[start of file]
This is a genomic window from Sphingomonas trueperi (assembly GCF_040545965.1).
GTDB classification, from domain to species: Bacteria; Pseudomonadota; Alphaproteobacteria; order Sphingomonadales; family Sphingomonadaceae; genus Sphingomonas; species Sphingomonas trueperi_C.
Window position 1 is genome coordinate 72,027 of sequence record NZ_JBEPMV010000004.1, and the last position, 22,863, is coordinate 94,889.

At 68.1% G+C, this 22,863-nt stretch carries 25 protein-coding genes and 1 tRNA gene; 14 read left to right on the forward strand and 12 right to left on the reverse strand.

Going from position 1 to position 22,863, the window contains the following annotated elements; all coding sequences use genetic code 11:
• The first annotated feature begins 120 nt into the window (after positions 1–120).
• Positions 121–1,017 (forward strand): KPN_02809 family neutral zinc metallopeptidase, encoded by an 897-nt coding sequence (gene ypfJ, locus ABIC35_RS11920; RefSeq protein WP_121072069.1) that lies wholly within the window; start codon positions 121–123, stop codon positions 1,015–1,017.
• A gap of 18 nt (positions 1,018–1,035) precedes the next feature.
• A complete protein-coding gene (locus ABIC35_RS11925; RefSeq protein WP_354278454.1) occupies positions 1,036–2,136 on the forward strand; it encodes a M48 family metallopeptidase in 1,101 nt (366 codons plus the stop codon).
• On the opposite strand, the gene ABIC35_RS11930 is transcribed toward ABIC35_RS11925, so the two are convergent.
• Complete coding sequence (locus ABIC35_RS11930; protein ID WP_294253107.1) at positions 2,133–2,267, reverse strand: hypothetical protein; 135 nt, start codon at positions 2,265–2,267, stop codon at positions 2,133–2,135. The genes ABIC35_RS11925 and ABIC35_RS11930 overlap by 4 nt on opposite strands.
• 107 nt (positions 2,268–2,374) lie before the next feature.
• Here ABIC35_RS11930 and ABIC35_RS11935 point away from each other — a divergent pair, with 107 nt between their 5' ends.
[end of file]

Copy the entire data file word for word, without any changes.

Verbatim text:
This is a genomic window from Sphingomonas trueperi (assembly GCF_040545965.1).
GTDB classification, from domain to species: Bacteria; Pseudomonadota; Alphaproteobacteria; order Sphingomonadales; family Sphingomonadaceae; genus Sphingomonas; species Sphingomonas trueperi_C.
Window position 1 is genome coordinate 72,027 of sequence record NZ_JBEPMV010000004.1, and the last position, 22,863, is coordinate 94,889.

At 68.1% G+C, this 22,863-nt stretch carries 25 protein-coding genes and 1 tRNA gene; 14 read left to right on the forward strand and 12 right to left on the reverse strand.

Going from position 1 to position 22,863, the window contains the following annotated elements; all coding sequences use genetic code 11:
• The first annotated feature begins 120 nt into the window (after positions 1–120).
• Positions 121–1,017 (forward strand): KPN_02809 family neutral zinc metallopeptidase, encoded by an 897-nt coding sequence (gene ypfJ, locus ABIC35_RS11920; RefSeq protein WP_121072069.1) that lies wholly within the window; start codon positions 121–123, stop codon positions 1,015–1,017.
• A gap of 18 nt (positions 1,018–1,035) precedes the next feature.
• A complete protein-coding gene (locus ABIC35_RS11925; RefSeq protein WP_354278454.1) occupies positions 1,036–2,136 on the forward strand; it encodes a M48 family metallopeptidase in 1,101 nt (366 codons plus the stop codon).
• On the opposite strand, the gene ABIC35_RS11930 is transcribed toward ABIC35_RS11925, so the two are convergent.
• Complete coding sequence (locus ABIC35_RS11930; protein ID WP_294253107.1) at positions 2,133–2,267, reverse strand: hypothetical protein; 135 nt, start codon at positions 2,265–2,267, stop codon at positions 2,133–2,135. The genes ABIC35_RS11925 and ABIC35_RS11930 overlap by 4 nt on opposite strands.
• 107 nt (positions 2,268–2,374) lie before the next feature.
• Here ABIC35_RS11930 and ABIC35_RS11935 point away from each other — a divergent pair, with 107 nt between their 5' ends.